Blogger Amy Steinbauer

Book List: Books About Being Sick

Llama Llama Home with Mama book cover

Six weeks ago, I was in a bad car accident. I was driving along, minding my business and probably singing a song, and then a tractor-trailer lost control and veered into my lane. After almost a year of being extra vigilant with my health and safety to protect myself and others against COVID, I was suddenly thrust into a hospital and a painful recovery. Despite the scary accident and loss of two cars (my partner was in the car behind me), we are okay, healing, and happy to have each other still. That being said, sickness is on my brain! Since this is a common question for both caregivers, teachers, and parents– below is a list of my favorite sick picture books. (Don’t worry, I am okay!)

Blogger Amy Steinbauer

How Would Beloved Children’s Characters Survive the Pandemic?

Picture Book Characters

Allow me some brevity to the seriousness of the current climate. If you can step out of the moment for some light-hearted fun, join me in guessing how beloved children’s picture book characters would be surviving the pandemic and 2020. Below are my guesses of the fates for 10 beloved picture book characters. Corduroy: From Corduroy: I think of all the characters, this bear is gonna be a-ok! He is used to spending his time alone, wandering around with little purpose, and looking for something that is outside and unattainable. I think we can all relate to those feelings. Peter: From The Snowy Day: Peter has become all about those daily walks! He is walking around his neighborhood, local parks, and getting those 20,000 steps in. He has developed some serious local guides and is maybe Mr. Neighborhood by now. Caterpillar: From The Very Hungry Caterpillar: Sorry, friend. But this…

Administrative and Management Skills

How to look ahead…

We are in a historical moment. A pandemic. We can’t do what we have always done, and maybe that’s a good thing. I hope that our systems, our peers, and ourselves take a second or eighth look at what we have always done and see the potential to do more or rediscover what we could do. As numbers increase across the country, and more uncertainty looms with the flu season upon us, it’s getting kind of hard to go work. Even if you love it. And so many of us really do. This is a difficult time to work in the public, and it’s a difficult time to manage those who do. Psst. I don’t actually have any answers. I keep going because it’s my job, and I want to serve my community and support my staff. So, to go on… I practice safety at work. I wash my hands…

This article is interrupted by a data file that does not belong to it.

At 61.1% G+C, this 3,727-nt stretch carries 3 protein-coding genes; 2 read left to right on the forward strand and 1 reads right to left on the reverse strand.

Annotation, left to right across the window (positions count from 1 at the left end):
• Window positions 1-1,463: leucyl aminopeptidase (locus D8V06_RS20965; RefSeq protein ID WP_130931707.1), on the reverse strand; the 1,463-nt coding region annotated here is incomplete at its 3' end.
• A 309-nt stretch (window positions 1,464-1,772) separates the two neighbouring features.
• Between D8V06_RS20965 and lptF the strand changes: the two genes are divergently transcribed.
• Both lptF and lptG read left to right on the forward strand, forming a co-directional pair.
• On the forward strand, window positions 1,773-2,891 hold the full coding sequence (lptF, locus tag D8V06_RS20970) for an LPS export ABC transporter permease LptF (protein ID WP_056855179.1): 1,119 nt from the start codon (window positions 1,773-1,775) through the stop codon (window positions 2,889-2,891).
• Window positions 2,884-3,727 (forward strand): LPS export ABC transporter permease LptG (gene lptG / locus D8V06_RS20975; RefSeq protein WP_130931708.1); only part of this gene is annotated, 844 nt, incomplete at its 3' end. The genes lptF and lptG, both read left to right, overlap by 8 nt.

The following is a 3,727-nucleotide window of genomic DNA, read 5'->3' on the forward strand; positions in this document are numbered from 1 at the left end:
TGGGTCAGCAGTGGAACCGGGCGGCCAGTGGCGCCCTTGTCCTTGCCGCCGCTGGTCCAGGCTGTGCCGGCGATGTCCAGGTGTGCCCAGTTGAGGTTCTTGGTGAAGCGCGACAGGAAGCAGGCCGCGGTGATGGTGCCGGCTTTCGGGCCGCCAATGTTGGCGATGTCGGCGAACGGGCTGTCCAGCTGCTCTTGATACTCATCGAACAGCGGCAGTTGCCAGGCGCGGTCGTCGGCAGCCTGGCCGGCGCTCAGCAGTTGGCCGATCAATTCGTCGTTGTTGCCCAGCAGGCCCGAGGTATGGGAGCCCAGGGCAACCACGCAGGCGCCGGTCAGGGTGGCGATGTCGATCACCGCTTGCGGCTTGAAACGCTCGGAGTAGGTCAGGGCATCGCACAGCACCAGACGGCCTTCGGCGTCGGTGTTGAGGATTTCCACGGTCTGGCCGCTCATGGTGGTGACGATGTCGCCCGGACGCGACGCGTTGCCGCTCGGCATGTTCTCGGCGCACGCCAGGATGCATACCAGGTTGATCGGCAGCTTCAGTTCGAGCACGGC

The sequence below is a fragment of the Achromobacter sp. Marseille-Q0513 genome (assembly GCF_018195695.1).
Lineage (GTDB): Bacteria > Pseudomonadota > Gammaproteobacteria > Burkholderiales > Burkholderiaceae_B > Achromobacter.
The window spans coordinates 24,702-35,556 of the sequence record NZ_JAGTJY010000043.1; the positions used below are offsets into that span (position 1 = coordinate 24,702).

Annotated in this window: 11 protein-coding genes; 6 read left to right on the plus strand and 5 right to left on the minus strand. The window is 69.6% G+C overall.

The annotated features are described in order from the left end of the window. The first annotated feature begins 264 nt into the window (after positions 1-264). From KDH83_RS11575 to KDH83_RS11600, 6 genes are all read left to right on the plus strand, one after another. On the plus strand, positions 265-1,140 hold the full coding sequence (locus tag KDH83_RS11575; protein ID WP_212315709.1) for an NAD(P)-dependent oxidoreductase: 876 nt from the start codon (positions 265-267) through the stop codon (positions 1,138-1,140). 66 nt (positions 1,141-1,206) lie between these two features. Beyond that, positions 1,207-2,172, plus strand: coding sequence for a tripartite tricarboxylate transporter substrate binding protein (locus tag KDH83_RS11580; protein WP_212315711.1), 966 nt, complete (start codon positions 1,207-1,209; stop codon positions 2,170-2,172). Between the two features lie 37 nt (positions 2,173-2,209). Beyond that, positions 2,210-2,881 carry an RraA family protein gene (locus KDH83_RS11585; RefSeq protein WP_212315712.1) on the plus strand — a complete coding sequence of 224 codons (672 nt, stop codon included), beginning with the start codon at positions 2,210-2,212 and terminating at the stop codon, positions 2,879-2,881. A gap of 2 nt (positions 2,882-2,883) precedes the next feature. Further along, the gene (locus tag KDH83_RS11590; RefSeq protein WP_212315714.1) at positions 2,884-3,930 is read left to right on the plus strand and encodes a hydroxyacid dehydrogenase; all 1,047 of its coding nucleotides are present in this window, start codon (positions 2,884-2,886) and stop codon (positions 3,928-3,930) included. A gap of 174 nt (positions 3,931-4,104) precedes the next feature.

Blogger Amy Steinbauer

Fire Prevention Month

October is Fire Prevention Month. If we were in more normal times, this is usually the time of year that libraries would partner with fire stations to give out helpful reminders for all ages about how to stay safe at home. Instead, we are all home, and hopefully safe! If you choose to virtually showcase some fire prevention tips this month, here are book ideas to help. I am also including a song and a felt rhyme. If you are focusing on curbside service only, consider making a firefighter bundle of books! “Five little firefighters” felt rhyme from Read, Rhyme, and Sing Note- I love felt stories because you have some creative license. You can make your firefighters look exactly as you want! This one didn’t take me too much time and I had a lot of fun thinking about how I could reflect my community back in little felt…

Blogger Amy Steinbauer

(Emotional) PPEs that aren’t supplied…

I cringe with this title, because, hopefully, the majority of these readers work somewhere that is supplying gloves, masks, and face shields in this public health crisis. But, I know better to hope for basic essentials. Instead, I wanted to talk about the PPE that lives in each and every one of us and is currently required for doing library work in a pandemic. It’s our emotional self and reserve that we need to use daily, sometimes hourly, to protect ourselves from the wear and tear of this job. P- People skills: Knowing how and when to defuse escalating situations. Giving service with a smile. (Even when it’s a snark hidden under a mask) Using a touch of humor to connect with patrons. Remembering that you can still safely connect with patrons through your sanitation shields. Meeting different users where they are- whether from 6 feet away or a screen…

Blogger Amy Steinbauer

LESS is BEST with Reopening

As the weeks and months of library closure add up… and our move back dates get pushed back for the health and safety of our locations, I think there is a lot to reimagine in how our services, buildings, spaces, and lives will be changed in that aftermath. I’ve been sheltering in place since my library closed on March 15th, and sharing an apartment with my boyfriend who still works his 8 hour days in our spare bedroom. I haven’t seen any friends during this time, sparing a drive-by to a friend’s house for her birthday in early April. When we go out, we wear masks and gloves and wash our hands compulsively after– I typically forget why I am counting and end up counting until 44 before I realize that I could have stopped at 20. We head to Costco once a month and a farmer’s market on a…

Blogger Amy Steinbauer

Balancing Low Staff and High Program Needs

Ever since I transitioned from children’s librarian to a branch manager– I have been way more obsessed with the staffing needs that is required to run a children’s department, well. Depending on your branch, location, system, or building– children’s departments probably average anywhere from 3-15 programs a week. And while it might look to some managers or admin or even patrons, that those programs just appear magically– I know all the hard work that it takes to prepare, craft, present, and manage those programs– and all the staff needed to make those dreams possible.